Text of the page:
The next day, when the officer asked Rabbi Mendelevich why he decided to end his studies, he didn’t know how to reply without incriminating himself. He glanced out the window and noticed a small bird perched on a tree. He said, “You see that bird? He is free; here today, somewhere else tomorrow. But I am not free. I long to be free, like that bird.” The officer sent him for a psychiatric evaluation. The psychiatrist asked him if he thought people were following him. Without hesitation, he answered, “Yes” (since the KGB was constantly on his tail). Ultimately he was deemed unfit to serve.
Keeping his end of the bargain with God, Rabbi Mendelevich went straight from the psychiatric hospital to the synagogue. He approached the worshippers and announced that he wanted to learn how to properly observe the commandments. Fearing he was a police informant, all but one man denied his request. His new mentor opened a siddur and began explaining the prayers.
As Rabbi Mendelevich learned more about Yiddishkeit, he grew increasingly concerned about having to spend the rest of his life in Russia. When he heard through the underground of a Jewish pilot’s plan to escape the USSR, he jumped at the chance.
Although the “Operation Wedding” flight never took off, Rabbi Mendelevich’s emunah soared. Throughout his eleven years of grueling imprisonment, interrogations, solitary confinement and hard labor, he saw how Hashem sustained him. After one of his prison transfers, he met a young man eager to learn about Judaism; he became a treasured chavruta. He also met fellow famed refusenik Natan (Anatoly) Sharansky; the two cultivated their friendship exchanging guarded whispers through the toilet bowl pipe and furtive notes thrown over the “exercise yard” walls.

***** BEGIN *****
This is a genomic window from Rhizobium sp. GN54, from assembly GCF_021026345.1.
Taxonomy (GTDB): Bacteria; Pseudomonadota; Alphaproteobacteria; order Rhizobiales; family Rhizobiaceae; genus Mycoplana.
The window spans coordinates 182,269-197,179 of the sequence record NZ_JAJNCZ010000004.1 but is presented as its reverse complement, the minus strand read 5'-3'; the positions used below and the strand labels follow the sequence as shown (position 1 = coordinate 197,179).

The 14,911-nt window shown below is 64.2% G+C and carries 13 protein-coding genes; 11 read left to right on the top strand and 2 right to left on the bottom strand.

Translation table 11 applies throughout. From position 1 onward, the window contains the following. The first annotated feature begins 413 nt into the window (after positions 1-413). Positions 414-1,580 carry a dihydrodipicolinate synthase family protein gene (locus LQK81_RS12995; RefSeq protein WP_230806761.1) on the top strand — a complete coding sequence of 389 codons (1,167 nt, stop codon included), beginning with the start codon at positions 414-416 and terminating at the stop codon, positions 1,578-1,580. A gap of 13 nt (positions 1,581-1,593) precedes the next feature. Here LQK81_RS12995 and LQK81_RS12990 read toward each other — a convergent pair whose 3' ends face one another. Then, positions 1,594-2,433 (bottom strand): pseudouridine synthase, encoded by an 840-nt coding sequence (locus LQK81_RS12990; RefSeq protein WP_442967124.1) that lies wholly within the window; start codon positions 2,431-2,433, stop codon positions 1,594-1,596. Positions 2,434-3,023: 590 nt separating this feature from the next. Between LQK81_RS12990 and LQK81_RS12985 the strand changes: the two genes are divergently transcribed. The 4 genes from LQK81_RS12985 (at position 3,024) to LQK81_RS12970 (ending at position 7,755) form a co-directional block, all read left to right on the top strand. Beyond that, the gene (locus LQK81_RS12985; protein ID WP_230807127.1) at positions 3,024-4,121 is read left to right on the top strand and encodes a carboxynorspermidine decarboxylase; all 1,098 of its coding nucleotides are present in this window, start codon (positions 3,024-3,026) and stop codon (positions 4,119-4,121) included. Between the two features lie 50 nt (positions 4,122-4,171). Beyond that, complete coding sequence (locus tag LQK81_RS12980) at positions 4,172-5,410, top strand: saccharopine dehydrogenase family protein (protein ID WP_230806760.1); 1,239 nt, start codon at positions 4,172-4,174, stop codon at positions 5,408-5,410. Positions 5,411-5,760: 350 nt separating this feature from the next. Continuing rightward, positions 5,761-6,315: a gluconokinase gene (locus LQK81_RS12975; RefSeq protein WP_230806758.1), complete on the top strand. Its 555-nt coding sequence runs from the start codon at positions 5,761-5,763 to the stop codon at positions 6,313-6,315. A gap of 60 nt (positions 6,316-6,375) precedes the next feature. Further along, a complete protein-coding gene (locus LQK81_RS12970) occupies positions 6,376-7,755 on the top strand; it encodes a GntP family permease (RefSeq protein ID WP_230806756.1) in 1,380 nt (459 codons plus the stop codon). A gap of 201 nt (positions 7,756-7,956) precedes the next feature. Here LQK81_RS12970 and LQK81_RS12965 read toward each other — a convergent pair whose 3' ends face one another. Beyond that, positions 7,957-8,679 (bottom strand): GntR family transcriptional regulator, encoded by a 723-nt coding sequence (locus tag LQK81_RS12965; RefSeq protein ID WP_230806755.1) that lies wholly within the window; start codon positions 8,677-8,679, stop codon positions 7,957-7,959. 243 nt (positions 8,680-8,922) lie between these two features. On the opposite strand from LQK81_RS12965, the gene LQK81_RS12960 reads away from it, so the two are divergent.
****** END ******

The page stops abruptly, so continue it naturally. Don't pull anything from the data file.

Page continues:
When Sharansky was moved to a cell across the hall from his, they would sing Hebrew messages to each other. In Rabbi Mendelevich’s moving memoir, Unbroken Spirit, he recalls singing “Shabbat Shalom” to his friend. “Avi met,” came Sharansky’s somber response, having been informed of his father’s death earlier that day. During the half-hour exercise break, Rabbi Mendelevich threw a note with the words of Kaddish to his friend on the other side of the prison yard wall.
Rabbi Mendelevich’s determination to keep mitzvot cost him dearly. The prison authorities forbade him from wearing his (homemade) kippah, threatening to deprive him of his already rare visiting privileges with his father. Nevertheless, he wouldn’t budge. Rabbi Mendelevich never saw his father again.
Unhappy with Rabbi Mendelevich’s Jewish influence on his incarcerated landsmen, the KGB confiscated his smuggled-in siddur and Chumash. He went on a hunger strike for fifty-six days, ingesting nothing but water, until they were returned. Throughout the fast, the authorities placed him in solitary confinement, but Rabbi Mendelevich remained undeterred; he gave Hebrew lessons to an inmate in the next cell.
On Purim Katan 1981, the Soviets succumbed to mounting pressure from the West to free the imprisoned Soviet refuseniks and allow them to emigrate to Israel. Rabbi Mendelevich was informed that since he was “unworthy of being a Soviet citizen” he was being “expelled” from the Soviet Union. At last, he was coming home.